In Jul-2014, Norwegian will launch three long-haul routes from London Gatwick to Los Angeles, New York and Fort Lauderdale, in addition to the trans-Atlantic routes operated from its Scandinavian bases. The airline is already using 787-8s on its Bangkok service.
This will be the first modern attempt to introduce the successful Asian long-haul LCC model to the North Atlantic from the UK, a concept that Ryanair's Michael O'Leary has often floated in the past. Earlier this month Qantas subsidiary Jetstar took delivery of the first of a fleet of 787-8s that it will be using on long-haul routes in Asia. SIA subsidiary Scoot will receive 787-8/9s from late 2014 and AirAsia X will use A350-900s from 2018.
The UK’s Airports Commission, tasked with looking into the need for additional UK airport capacity, has reached an important provisional conclusion. On 7-Oct-2013, the Commission’s Chairman Sir Howard Davies said: “We will need some net additional runway capacity in the south east of England in the coming decades”. Relying only on existing runways would “produce a distinctly sub-optimal solution for passengers, connectivity and the economy”.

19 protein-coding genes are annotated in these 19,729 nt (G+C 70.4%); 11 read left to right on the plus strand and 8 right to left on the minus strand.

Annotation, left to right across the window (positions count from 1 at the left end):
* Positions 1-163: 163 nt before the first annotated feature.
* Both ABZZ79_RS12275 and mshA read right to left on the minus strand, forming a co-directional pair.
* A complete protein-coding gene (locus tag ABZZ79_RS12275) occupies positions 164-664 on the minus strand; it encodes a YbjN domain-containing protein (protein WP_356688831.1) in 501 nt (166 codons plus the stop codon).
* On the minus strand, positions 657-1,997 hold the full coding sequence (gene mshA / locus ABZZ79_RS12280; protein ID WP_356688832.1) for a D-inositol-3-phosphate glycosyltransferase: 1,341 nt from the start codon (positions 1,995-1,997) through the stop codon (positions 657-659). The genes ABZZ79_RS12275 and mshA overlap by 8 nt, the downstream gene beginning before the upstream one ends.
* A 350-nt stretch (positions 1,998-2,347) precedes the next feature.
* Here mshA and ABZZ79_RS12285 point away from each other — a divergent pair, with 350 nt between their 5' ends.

Meanwhile, campaign group Stop Stansted Expansion is seeking to launch a legal challenge to the Commission’s work. This is on the grounds that one of the Commission’s former members, ex-CEO of Manchester Airports Group Geoff Muirhead, who stepped down in Sep-2013, may have been able to influence it in MAG’s favour.